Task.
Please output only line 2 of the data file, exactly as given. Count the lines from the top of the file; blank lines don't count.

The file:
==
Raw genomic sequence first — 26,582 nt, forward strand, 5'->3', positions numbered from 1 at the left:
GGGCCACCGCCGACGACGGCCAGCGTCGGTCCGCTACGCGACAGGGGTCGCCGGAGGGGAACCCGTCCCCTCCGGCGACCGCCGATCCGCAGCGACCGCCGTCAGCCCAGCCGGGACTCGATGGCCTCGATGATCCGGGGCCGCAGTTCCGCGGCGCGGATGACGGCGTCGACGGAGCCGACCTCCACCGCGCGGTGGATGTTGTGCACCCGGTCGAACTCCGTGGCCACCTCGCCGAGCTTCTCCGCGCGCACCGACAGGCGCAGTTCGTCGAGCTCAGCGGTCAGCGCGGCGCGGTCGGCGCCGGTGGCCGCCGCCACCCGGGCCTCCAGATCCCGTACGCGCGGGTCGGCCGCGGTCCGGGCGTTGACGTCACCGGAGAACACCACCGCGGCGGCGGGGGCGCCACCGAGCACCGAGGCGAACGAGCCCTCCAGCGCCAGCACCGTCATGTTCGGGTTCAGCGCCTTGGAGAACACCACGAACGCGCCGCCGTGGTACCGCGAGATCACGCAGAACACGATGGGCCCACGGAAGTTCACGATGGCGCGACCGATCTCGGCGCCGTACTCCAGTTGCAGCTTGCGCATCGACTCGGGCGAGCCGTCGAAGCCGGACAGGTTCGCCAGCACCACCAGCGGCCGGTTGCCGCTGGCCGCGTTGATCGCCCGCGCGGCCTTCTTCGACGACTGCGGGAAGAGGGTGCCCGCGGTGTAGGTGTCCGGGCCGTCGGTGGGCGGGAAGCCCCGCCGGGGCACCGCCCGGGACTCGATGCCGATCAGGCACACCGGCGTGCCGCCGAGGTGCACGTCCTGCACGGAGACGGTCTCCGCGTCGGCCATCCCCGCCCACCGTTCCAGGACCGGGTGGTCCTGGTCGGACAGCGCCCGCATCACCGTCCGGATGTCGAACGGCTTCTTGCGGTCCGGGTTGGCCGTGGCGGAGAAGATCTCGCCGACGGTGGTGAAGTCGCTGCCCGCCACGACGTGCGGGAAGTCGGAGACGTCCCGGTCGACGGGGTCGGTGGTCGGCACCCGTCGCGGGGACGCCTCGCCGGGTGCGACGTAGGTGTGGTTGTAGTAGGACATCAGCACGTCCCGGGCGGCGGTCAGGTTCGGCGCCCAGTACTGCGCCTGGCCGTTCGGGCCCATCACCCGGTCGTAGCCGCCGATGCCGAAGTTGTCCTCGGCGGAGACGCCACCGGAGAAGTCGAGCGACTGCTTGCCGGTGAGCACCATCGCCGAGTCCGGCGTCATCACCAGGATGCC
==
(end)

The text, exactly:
GGGCCACCGCCGACGACGGCCAGCGTCGGTCCGCTACGCGACAGGGGTCGCCGGAGGGGAACCCGTCCCCTCCGGCGACCGCCGATCCGCAGCGACCGCCGTCAGCCCAGCCGGGACTCGATGGCCTCGATGATCCGGGGCCGCAGTTCCGCGGCGCGGATGACGGCGTCGACGGAGCCGACCTCCACCGCGCGGTGGATGTTGTGCACCCGGTCGAACTCCGTGGCCACCTCGCCGAGCTTCTCCGCGCGCACCGACAGGCGCAGTTCGTCGAGCTCAGCGGTCAGCGCGGCGCGGTCGGCGCCGGTGGCCGCCGCCACCCGGGCCTCCAGATCCCGTACGCGCGGGTCGGCCGCGGTCCGGGCGTTGACGTCACCGGAGAACACCACCGCGGCGGCGGGGGCGCCACCGAGCACCGAGGCGAACGAGCCCTCCAGCGCCAGCACCGTCATGTTCGGGTTCAGCGCCTTGGAGAACACCACGAACGCGCCGCCGTGGTACCGCGAGATCACGCAGAACACGATGGGCCCACGGAAGTTCACGATGGCGCGACCGATCTCGGCGCCGTACTCCAGTTGCAGCTTGCGCATCGACTCGGGCGAGCCGTCGAAGCCGGACAGGTTCGCCAGCACCACCAGCGGCCGGTTGCCGCTGGCCGCGTTGATCGCCCGCGCGGCCTTCTTCGACGACTGCGGGAAGAGGGTGCCCGCGGTGTAGGTGTCCGGGCCGTCGGTGGGCGGGAAGCCCCGCCGGGGCACCGCCCGGGACTCGATGCCGATCAGGCACACCGGCGTGCCGCCGAGGTGCACGTCCTGCACGGAGACGGTCTCCGCGTCGGCCATCCCCGCCCACCGTTCCAGGACCGGGTGGTCCTGGTCGGACAGCGCCCGCATCACCGTCCGGATGTCGAACGGCTTCTTGCGGTCCGGGTTGGCCGTGGCGGAGAAGATCTCGCCGACGGTGGTGAAGTCGCTGCCCGCCACGACGTGCGGGAAGTCGGAGACGTCCCGGTCGACGGGGTCGGTGGTCGGCACCCGTCGCGGGGACGCCTCGCCGGGTGCGACGTAGGTGTGGTTGTAGTAGGACATCAGCACGTCCCGGGCGGCGGTCAGGTTCGGCGCCCAGTACTGCGCCTGGCCGTTCGGGCCCATCACCCGGTCGTAGCCGCCGATGCCGAAGTTGTCCTCGGCGGAGACGCCACCGGAGAAGTCGAGCGACTGCTTGCCGGTGAGCACCATCGCCGAGTCCGGCGTCATCACCAGGATGCC